HUNTSVILLE - It has been 37-year-old Chad Orison's dream to complete a triathlon, but given his inability to run, swim, or bike on his own, he wasn't sure if that would ever be possible.
The Farmington resident has dealt with Dystonia, a muscle deformation disease, since he was 6 years old, limiting his ability to walk and talk. Orison is completely paralyzed now, but still loves sports and adrenaline rushes.
One of his best friends, Lauren Taylor of Kaysville, says the two have talked about competing in a race together for years, and decided this was the year. Another of his friends, Jason Clark of Kaysville, who also helped with the plans, said watching his friend light up when they told him the news is something he'll never forget.
"I've only seen him get that excited three times, and those involved sports or adrenaline rushes, and this involves both," said Clark. Orison has participated at iFLY a couple of times, been bow hunting, and loves attending sporting events.
Their race of choice was the Ogden Valley Triathlon, held on Saturday at Pineview Reservoir in Huntsville.
During the race, Orison had a crew of friends and family helping him, though the timer chip was placed on Orison. "We are just helping him, so this triathlon is all about him," said Clark.
For the 1,000-meter swim, Taylor's dad, Todd, swam the distance while pulling Orison in a retrofitted kayak. Clark rode his bike for the 15.4-mile ride with Orison riding in an attached bike trailer. The trailer then converted so Taylor could push him during the four-mile run to the finish line.
At 10 o'clock, with the sun shining bright amid the rainstorms tempting their way over the mountains, the course was laid out and racers were itching to begin. After cradling
Orison in the converted kayak rigged with padding, buoys, and straps to keep him in place, Orison's escorts carried the kayak down to the lake and placed him in the water, and after the bleating of the air horn, Team Chad was off.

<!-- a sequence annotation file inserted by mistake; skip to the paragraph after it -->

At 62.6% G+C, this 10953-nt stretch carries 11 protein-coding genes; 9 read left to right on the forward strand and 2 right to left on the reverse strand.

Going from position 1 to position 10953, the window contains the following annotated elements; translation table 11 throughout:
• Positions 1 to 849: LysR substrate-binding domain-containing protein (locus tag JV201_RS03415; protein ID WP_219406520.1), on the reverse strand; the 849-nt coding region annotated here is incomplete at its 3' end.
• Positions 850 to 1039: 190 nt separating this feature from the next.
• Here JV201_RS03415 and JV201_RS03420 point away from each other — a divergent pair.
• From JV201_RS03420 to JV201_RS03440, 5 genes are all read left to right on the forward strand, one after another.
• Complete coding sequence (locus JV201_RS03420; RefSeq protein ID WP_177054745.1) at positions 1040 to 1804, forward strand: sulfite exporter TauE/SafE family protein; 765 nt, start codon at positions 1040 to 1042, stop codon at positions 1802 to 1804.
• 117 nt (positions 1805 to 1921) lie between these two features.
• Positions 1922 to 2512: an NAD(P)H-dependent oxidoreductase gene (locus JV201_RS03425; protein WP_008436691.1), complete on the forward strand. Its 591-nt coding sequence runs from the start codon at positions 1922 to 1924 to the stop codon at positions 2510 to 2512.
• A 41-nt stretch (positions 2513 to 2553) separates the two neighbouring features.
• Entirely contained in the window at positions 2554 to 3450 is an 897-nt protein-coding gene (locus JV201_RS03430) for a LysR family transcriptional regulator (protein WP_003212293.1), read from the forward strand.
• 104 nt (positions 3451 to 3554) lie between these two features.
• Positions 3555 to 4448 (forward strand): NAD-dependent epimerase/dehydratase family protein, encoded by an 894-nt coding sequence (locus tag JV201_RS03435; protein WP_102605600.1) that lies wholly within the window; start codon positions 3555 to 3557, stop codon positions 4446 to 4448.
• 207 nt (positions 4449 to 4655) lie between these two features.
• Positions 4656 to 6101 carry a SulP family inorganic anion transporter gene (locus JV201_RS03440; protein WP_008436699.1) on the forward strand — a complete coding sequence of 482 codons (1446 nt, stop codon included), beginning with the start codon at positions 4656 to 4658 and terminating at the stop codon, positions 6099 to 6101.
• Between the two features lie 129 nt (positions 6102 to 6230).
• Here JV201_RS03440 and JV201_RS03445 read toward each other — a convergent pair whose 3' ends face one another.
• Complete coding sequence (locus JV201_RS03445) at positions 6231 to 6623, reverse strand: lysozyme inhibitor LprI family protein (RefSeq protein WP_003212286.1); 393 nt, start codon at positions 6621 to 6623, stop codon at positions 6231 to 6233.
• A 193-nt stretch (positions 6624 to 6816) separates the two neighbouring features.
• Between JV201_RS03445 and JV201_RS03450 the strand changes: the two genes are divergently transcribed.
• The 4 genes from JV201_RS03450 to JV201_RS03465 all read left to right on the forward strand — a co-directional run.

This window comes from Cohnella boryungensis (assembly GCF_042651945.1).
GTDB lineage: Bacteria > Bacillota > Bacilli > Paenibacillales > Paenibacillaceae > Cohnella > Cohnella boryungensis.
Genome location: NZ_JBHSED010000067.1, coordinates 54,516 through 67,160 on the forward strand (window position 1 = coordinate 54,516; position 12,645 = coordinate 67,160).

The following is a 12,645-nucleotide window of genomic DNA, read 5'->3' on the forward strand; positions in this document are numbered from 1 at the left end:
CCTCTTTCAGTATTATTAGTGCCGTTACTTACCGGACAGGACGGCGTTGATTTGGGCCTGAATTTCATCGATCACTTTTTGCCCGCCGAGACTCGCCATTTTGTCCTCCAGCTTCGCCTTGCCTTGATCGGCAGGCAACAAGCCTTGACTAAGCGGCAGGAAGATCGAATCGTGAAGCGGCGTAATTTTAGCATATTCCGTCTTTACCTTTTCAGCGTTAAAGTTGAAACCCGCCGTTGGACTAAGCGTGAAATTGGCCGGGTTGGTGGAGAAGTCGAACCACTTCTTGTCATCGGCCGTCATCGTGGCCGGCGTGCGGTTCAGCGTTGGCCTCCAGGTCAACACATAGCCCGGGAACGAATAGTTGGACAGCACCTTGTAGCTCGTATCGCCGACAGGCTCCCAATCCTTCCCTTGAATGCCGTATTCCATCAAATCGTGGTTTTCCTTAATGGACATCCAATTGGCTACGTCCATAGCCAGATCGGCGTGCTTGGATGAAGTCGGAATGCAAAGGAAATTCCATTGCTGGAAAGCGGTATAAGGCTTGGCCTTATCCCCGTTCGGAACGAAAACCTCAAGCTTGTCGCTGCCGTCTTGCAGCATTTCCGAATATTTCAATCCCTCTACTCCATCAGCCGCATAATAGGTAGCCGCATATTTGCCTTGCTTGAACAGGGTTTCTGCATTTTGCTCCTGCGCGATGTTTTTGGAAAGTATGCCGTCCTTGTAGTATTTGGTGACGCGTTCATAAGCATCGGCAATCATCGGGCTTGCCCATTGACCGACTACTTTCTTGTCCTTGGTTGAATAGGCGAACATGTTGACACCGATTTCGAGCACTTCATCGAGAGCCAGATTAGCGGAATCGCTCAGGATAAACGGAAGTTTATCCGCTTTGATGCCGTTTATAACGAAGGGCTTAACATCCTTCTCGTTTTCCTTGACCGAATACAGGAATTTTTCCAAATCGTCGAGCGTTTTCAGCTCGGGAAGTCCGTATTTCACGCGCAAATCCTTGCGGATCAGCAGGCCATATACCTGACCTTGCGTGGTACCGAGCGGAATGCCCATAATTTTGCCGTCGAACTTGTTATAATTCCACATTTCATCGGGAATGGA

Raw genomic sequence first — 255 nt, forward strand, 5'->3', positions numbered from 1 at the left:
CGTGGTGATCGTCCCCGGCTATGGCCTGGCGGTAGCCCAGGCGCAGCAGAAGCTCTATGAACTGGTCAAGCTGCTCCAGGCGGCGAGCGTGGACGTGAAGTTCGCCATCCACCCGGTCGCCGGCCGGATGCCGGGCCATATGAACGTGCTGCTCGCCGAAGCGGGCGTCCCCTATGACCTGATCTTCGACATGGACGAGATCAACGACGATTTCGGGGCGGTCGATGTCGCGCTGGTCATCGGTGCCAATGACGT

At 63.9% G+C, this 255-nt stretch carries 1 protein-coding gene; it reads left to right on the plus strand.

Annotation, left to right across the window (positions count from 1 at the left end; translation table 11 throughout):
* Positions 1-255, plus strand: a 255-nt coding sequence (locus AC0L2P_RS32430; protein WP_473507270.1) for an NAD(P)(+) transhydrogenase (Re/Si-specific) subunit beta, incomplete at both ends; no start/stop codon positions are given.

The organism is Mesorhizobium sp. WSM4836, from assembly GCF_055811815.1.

Every tenth stroke, Todd Taylor looked back to make sure the kayak was straight, and his wife, Susan, swam by Orison's side to keep an eye on Orison. The team practiced several times prior to the race in a swimming pool and at the lake.
Taylor said it was the highlight of his summer. "I'm 52, still moving, and love to swim and bike, but then you just stop and think, how would it be to be trapped in a body and not be able to do anything," said Taylor. "Seeing his million-dollar smile in the lake and when he's in the trailer is priceless."
Orison's dream almost didn't happen when he had an unexpected surgery in August to fix a broken lead coming out of his pacemaker that aids the signals in his brain so he can eat and sleep. The last time he had the procedure done, it took him three months to recover, but Orison made it very clear to his doctors that he needed to recover in time for the race.
He recovered quickly, and his doctors cleared him for the race. "When he locks onto something, he's going to do it," said his dad, Randy Orison. "One of the things that keeps him going since he's not physically able to walk or run has been to be involved with this because it's given him something to think about on a daily basis."
Seeing someone like Orison compete in the race is not something that happens very often, according to Dan Aamodt, owner of TriUtah, who sponsored the event. "It's rare, unique, and very special when you see them cross the finish line," said Aamodt. "Whatever able or disabled body wants to compete and feel that sense of accomplishment, we are 100 percent behind them."
Orison's dad hopes his accomplishment will impact someone else's life.
"People who come in contact with him forget their problems and think, 'If he can do it, I can too,'" said Randy Orison.